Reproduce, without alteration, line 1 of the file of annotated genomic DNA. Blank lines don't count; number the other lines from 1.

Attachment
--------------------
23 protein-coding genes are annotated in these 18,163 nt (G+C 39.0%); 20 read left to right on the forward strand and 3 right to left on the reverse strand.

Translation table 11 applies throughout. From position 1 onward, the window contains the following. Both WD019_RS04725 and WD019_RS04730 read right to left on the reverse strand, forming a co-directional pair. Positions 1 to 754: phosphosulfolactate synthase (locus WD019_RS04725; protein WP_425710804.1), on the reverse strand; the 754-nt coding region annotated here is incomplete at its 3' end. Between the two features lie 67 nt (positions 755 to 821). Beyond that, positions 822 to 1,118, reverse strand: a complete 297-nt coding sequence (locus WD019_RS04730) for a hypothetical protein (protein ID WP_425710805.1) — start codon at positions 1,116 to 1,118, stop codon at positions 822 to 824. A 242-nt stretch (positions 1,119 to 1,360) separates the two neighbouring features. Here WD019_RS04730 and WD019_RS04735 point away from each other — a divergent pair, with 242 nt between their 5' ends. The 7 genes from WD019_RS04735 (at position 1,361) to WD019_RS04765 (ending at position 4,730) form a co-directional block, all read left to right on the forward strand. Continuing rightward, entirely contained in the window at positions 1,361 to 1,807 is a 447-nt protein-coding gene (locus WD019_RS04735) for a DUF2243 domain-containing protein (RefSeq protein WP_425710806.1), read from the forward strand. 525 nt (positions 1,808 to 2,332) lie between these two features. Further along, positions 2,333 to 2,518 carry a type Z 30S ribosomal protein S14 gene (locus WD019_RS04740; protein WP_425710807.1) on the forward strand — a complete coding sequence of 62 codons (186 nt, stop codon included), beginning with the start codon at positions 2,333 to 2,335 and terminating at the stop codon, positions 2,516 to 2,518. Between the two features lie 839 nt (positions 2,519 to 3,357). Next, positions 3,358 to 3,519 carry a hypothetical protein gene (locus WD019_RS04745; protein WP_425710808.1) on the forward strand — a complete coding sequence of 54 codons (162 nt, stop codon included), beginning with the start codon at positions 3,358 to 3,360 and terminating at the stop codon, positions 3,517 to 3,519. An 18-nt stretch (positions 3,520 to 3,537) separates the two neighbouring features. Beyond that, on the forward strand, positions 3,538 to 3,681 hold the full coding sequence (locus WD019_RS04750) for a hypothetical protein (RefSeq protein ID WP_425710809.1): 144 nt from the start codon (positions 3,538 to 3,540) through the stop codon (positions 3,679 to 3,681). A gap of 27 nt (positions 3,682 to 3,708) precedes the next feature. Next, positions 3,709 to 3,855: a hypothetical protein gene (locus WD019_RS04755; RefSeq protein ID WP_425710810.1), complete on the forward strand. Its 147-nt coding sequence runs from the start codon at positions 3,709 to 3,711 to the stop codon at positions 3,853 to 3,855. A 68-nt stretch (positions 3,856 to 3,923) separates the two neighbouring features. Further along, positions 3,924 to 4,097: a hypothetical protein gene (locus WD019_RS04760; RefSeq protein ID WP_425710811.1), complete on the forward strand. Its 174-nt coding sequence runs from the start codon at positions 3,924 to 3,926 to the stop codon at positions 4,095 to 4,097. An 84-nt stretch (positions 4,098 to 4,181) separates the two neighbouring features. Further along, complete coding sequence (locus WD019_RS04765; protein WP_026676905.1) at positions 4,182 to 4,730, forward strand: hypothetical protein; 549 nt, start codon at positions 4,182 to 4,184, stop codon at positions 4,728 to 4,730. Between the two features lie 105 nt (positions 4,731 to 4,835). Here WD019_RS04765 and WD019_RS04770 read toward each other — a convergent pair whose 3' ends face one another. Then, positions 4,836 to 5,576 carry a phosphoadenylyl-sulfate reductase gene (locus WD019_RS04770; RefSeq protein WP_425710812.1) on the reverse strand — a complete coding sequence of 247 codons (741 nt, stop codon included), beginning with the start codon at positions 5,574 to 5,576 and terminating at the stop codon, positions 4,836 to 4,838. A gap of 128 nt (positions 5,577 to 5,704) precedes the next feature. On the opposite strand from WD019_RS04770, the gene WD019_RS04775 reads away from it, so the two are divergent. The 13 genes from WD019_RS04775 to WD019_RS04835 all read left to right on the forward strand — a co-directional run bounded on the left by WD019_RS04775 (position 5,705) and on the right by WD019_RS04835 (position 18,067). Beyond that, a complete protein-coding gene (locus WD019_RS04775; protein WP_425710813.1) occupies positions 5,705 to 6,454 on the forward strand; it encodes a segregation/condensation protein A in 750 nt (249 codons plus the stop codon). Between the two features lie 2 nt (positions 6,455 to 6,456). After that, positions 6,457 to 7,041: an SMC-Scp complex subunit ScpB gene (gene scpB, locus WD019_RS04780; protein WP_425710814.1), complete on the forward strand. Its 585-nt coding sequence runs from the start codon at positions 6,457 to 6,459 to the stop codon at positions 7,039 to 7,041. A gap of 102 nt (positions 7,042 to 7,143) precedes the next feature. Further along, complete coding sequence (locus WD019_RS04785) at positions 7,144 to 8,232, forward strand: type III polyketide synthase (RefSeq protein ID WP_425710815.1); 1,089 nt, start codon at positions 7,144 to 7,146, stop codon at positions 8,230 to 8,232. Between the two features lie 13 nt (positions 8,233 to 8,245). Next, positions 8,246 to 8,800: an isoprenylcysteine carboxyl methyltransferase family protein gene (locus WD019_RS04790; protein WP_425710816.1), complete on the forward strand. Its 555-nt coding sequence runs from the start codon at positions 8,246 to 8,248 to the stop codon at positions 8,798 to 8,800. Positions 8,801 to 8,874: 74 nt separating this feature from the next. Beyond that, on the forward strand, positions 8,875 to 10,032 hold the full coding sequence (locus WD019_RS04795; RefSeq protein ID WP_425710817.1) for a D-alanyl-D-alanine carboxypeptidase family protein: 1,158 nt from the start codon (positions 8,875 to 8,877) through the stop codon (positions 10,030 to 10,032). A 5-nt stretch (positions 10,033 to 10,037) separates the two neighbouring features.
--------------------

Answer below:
23 protein-coding genes are annotated in these 18,163 nt (G+C 39.0%); 20 read left to right on the forward strand and 3 right to left on the reverse strand.